This model synthesizes Fig 1‘s decision space (adapted from [14, 15]), Fig 2‘s decision latencies, and Fig 3‘s schematic for localizing training effects (adapted from [20]). The model’s RT ratio predictions arise from the temporal boundaries within the SJ (dotted green) and TOJ (sold blue) decision spaces (top rectangles). The model’s training-transfer predictions about temporal precision arise from the task-specific (decision-related and “connection” (arrows) stages) versus shared (stimulus-driven stage (bottom oval)) nature of each stage. Table 1 summarizes the model’s predictions.

http://dx.doi.org/10.1371/journal.pone.0145926.g004

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Table 1. Summary of model predictions tested in the present study.

See text for the basis of each prediction.

http://dx.doi.org/10.1371/journal.pone.0145926.t001

We tested these model predictions in the present study by varying the tasks between SJs and TOJs while maintaining identical visual stimulation. The visual stimulation comprised dual-stream Rapid Serial Visual Presentation (RSVP) displays containing two targets–a red letter, and a black number–embedded within streams of black-letter distractors. This choice of stimuli offered two advantages. First, it allowed us to assess SJs and TOJs within a single modality (vision) while avoiding motion artifacts that often arise from asynchronized unimodal stimuli. Second, the exact same RSVP stimuli recently revealed distinct Points-of-Subjective-Simultaneity (PSSs) for SJs and TOJs [8]. If these stimuli were to also generate distinct RT ratios and no training-transfer on our SJ- and TOJ-precision measures, there would be compelling evidence that decision-related factors set the limit on these two relative-timing tasks.

Materials and Methods

Participants

Denison University's Human Subject Committee approved all experiments in this study, which we conducted with the understanding and written consent of each participant. Participants comprised 72 Denison University undergraduates who each reported normal or corrected vision. All were naïve regarding the research purposes.

Apparatus & Stimuli

We used the apparatus and stimuli described in Matthews et al. (2013), but for completeness we repeat here the apparatus and stimulus details. The stimuli in that study strongly resembled those that Verleger et al. [21, 22] employed for measuring event-related potentials during a target identification task.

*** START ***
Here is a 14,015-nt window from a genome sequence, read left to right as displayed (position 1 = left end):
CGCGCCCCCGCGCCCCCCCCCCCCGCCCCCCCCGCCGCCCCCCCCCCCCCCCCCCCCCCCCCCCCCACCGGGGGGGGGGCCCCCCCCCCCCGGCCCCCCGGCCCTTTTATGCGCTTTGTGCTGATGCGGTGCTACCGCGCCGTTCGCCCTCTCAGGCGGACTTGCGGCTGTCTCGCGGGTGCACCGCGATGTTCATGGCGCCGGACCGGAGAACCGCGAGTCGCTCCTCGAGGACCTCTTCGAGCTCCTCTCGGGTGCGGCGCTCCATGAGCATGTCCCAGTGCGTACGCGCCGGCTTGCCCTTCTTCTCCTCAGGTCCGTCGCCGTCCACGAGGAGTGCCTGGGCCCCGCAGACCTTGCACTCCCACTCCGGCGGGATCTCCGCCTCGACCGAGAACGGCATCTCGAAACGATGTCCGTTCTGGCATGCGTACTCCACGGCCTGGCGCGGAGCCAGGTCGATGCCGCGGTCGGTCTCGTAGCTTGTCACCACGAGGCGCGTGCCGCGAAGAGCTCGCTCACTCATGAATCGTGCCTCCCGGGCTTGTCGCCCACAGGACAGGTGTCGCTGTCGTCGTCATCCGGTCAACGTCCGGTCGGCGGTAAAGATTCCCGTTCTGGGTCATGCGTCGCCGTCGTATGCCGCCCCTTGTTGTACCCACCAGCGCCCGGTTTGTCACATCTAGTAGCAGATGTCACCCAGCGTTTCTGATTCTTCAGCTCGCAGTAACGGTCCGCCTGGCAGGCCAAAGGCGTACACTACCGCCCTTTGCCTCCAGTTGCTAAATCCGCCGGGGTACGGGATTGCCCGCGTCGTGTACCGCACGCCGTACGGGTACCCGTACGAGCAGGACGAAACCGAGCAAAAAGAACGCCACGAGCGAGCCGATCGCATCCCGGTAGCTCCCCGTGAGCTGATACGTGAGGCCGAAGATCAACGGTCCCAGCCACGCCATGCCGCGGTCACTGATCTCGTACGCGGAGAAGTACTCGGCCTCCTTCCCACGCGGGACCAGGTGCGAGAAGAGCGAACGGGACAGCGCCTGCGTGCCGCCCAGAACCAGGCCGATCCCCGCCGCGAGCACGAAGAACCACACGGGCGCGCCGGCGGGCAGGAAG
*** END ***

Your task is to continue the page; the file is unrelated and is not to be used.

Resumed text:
Experiments were conducted on Dell OptiPlex780 desktop computers, each with a Microsoft Windows 7 Enterprise operating system. SuperLab 4.5 presentation software (Cedrus) controlled 17-in (43.18-cm) flat screen Dell 2009W displays, each with a 60 Hz vertical refresh rate and 1680 × 1050 spatial resolution. Although head position was not stabilized, viewing distance was typically 57 cm from the monitor.

The stimulus on each trial was a dual-stream RSVP sequence (Fig 5 and S1 Movie). Each sequence comprised forty 15 Hz frames (67 ms / frame; 2.667 sec total), containing a black fixation cross (0.5 x 0.5 deg) centered in a white surround. Across each forty-frame sequence, we presented twenty bilateral stimulus pairs, one on each odd-numbered frame. Even-numbered frames contained only the fixation cross. Consequently, visual transients occurred at 15 Hz (every 67 ms) but new stimulus information occurred at 7.5 Hz (every 133 ms). Within each new stimulus pair, 3.5 deg separated (center-to-center, horizontally) the fixation cross from each laterally flanking stimulus. The flanking stimuli were either Arabic numbers or capitalized Latin letters (Calibri font, stroke-width 0.02 deg) extending 2.0 deg vertically and a maximal 2.0 deg horizontally.

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Fig 5. RSVP Sequence.

Each RSVP sequence contained 20 bilaterally presented stimulus pairs that included black-letter distractors and two targets–a red letter, and a black number. The two targets were presented in opposite lateral hemifields, either synchronously or at various asynchronies. The sequence above schematizes a RVF red letter (“D”), preceding a LVF black number (“3”) by 268 msec. Participants judged the targets’ temporal order (“Which first?”: ‘letter first’ versus ‘number first’) in one session and the targets’ simultaneity (“Target timing?”: ‘same’ time versus ‘different’ times) in a separate session. For the schematic above, the correct temporal order and simultaneity responses respectively correspond to “letter first” and “different”. S1 Movie shows a sample RSVP trial.

http://dx.doi.org/10.1371/journal.pone.0145926.g005

Each RSVP sequence contained two targets (one in each lateral hemifield) and 38 distractors (19 in each lateral hemifield). One of the targets was a black number, randomly selected on each trial from the set 1, 2, 3, 4, 5, and 6. The other target was a red letter, randomly selected on each trial from the set D, F, G, J, K, and L. The black number and red letter targets occurred equally often in each lateral hemifield, randomly across trials. The distractors comprised all other letters, randomly sequenced, and always presented in black.